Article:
Recent research out of Cornell found that the language of Gmail Smart Reply tends to be overly positive rather than either neutral or negative (a result that was recently replicated by Stanford researchers). It’s even possible that the overly positive phrasing of Gmail Smart Reply primes recipients to respond in kind, with something like “Cool, it’s a plan!” even though they don’t know that AI is involved. Since tens of millions of messages are sent by Gmail users every day, this tendency could lead to language change at an unforeseen scale: Our language might evolve toward Google’s optimistic tone.  

“The simple bias of being positive has implications at Google scale,” Hancock says. “Maybe it’s no big deal and it’s what people would have said anyway, but we don’t know.” 

During the current shutdown due to the Covid-19 pandemic, Hancock wonders whether the use of Gmail Smart Reply tools will decline because their positivity seems less appropriate. “It’s not as common to say ‘See you later,’” he notes. “Now the common signoff is more likely ‘Stay safe’ or ‘Be well.’ Will AI pick up on that?” Yet another item on the research agenda.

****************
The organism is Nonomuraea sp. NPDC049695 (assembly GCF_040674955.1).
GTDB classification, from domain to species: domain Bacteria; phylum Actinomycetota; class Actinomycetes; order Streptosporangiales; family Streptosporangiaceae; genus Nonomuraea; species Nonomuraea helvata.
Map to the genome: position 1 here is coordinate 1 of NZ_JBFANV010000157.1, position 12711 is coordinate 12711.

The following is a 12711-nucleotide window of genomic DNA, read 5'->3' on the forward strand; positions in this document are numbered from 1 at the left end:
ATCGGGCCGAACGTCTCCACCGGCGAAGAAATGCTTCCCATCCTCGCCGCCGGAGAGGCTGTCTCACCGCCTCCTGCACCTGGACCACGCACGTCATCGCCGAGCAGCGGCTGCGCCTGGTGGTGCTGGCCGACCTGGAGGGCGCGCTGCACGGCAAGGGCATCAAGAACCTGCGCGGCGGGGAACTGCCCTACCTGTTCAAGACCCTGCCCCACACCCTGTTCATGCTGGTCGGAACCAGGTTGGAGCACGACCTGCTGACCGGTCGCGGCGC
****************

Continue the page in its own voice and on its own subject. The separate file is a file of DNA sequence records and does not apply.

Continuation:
Built-In Bias

Natural language AI tools are typically built on a dataset consisting of a bucket of words and the various ways they have been assembled into sentences in the past. And these tools are designed to optimize for a specific goal, such as trustworthiness or authoritativeness. Both of these aspects of AI can build bias into an AI-mediated communication system. First, the word bucket might not include a diversity of communication styles. Second, the optimization step might promote the communication style used by the dominant group in the culture. “If AI is optimizing for sounding authoritative, then everyone will be made to sound like older white males,” Hancock says.